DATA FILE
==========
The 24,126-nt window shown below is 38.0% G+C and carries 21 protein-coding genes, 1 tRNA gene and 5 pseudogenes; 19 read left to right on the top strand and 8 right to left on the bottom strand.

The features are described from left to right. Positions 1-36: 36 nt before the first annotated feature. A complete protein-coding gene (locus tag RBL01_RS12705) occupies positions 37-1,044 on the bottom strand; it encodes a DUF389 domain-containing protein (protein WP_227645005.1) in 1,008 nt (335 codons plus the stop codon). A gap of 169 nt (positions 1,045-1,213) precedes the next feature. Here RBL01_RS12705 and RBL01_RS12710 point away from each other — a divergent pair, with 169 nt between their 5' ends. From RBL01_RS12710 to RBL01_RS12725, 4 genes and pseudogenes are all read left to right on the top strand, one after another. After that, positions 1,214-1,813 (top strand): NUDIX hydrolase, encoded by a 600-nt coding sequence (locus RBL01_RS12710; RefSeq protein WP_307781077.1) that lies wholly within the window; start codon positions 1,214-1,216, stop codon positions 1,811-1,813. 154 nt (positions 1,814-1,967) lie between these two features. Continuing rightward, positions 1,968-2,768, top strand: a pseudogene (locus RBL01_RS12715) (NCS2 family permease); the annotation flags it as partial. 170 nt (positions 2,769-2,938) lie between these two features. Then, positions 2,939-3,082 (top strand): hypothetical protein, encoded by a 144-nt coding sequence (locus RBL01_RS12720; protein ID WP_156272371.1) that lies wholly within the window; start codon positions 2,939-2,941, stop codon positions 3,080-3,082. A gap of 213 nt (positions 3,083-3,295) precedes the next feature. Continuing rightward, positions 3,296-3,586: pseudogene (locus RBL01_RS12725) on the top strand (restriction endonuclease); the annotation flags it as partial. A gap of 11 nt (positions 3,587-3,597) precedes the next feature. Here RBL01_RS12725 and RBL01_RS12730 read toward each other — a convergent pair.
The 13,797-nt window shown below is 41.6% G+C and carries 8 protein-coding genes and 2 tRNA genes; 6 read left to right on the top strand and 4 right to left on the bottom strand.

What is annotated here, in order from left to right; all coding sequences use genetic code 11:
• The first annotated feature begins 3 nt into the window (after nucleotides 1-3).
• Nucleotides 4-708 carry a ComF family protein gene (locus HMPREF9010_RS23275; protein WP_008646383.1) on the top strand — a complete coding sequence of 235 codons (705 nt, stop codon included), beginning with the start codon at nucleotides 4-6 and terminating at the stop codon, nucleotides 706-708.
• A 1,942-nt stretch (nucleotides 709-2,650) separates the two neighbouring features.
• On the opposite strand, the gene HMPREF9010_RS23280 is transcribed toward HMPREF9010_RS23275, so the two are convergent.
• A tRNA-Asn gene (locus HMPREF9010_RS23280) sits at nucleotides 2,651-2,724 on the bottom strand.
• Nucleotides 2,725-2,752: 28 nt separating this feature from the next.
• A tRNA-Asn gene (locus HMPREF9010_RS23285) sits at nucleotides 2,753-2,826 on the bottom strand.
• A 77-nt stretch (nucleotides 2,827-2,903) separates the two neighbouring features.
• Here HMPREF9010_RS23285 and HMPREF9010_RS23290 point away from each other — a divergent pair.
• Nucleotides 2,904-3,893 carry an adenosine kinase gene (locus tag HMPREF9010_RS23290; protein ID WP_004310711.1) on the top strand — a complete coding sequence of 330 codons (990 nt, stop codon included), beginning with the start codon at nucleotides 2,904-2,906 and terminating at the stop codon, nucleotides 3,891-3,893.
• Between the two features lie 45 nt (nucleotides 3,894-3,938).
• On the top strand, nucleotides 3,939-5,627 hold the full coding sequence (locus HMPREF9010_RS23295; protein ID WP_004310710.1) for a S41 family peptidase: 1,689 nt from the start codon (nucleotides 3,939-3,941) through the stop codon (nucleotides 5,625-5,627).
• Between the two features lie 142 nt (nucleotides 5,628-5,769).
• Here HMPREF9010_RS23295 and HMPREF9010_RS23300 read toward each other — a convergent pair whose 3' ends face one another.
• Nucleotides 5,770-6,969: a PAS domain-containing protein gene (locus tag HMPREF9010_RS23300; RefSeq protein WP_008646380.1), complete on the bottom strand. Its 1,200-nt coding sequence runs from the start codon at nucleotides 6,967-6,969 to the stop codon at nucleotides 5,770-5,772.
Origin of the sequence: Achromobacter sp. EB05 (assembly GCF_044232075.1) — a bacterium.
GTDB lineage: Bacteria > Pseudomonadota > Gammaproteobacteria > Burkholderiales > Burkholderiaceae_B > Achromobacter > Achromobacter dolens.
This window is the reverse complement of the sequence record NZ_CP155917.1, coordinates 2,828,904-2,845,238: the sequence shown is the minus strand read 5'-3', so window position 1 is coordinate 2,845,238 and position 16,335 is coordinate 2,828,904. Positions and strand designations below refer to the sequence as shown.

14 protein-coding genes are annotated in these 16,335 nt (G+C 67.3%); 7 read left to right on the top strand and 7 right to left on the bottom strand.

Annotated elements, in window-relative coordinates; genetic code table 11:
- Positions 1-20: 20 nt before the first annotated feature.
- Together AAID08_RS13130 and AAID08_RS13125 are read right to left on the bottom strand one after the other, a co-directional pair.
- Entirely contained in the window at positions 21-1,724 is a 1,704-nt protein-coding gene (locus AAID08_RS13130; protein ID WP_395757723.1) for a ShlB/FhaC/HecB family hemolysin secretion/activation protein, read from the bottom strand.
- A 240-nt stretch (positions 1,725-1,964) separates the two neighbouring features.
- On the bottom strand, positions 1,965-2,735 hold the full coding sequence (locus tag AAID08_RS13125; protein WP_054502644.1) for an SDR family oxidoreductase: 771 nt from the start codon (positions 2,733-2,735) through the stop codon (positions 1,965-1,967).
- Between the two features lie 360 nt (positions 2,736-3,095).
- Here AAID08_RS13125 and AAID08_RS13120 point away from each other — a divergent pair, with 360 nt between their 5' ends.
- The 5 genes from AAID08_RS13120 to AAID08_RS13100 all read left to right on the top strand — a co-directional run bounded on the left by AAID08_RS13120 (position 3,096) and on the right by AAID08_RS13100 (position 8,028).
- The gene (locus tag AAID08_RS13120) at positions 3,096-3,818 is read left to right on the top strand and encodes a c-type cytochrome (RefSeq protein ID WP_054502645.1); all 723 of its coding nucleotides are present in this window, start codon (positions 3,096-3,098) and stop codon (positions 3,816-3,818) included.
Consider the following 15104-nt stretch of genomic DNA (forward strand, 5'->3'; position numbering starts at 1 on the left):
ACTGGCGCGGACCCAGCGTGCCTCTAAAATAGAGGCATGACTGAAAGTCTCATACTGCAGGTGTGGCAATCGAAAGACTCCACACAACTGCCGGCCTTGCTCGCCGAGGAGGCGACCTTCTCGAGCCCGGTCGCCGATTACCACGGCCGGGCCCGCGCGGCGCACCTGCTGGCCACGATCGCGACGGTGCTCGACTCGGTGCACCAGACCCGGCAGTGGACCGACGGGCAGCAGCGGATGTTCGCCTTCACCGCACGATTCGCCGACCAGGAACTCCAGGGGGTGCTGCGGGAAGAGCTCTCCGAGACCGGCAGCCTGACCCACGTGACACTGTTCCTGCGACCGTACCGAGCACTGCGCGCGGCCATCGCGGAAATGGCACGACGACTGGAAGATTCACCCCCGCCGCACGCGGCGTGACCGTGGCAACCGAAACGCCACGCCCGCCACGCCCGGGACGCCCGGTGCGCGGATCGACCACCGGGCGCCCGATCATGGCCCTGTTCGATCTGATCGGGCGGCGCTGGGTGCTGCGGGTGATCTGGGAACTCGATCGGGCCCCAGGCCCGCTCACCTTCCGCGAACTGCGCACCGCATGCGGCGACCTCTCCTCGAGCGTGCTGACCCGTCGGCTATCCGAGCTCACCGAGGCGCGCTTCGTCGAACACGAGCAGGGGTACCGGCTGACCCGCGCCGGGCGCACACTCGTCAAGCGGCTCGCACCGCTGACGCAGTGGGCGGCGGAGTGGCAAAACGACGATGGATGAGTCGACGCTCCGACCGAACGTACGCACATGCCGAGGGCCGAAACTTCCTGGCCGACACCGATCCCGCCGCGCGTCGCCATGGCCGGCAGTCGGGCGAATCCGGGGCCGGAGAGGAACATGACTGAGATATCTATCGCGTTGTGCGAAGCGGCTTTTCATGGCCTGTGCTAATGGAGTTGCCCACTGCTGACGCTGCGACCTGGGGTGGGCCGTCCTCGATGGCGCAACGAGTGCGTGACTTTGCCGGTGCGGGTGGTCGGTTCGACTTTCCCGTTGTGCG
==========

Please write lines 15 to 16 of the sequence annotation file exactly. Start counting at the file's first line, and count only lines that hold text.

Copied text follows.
• Between the two features lie 45 nt (nucleotides 3,894-3,938).
• On the top strand, nucleotides 3,939-5,627 hold the full coding sequence (locus HMPREF9010_RS23295; protein ID WP_004310710.1) for a S41 family peptidase: 1,689 nt from the start codon (nucleotides 3,939-3,941) through the stop codon (nucleotides 5,625-5,627).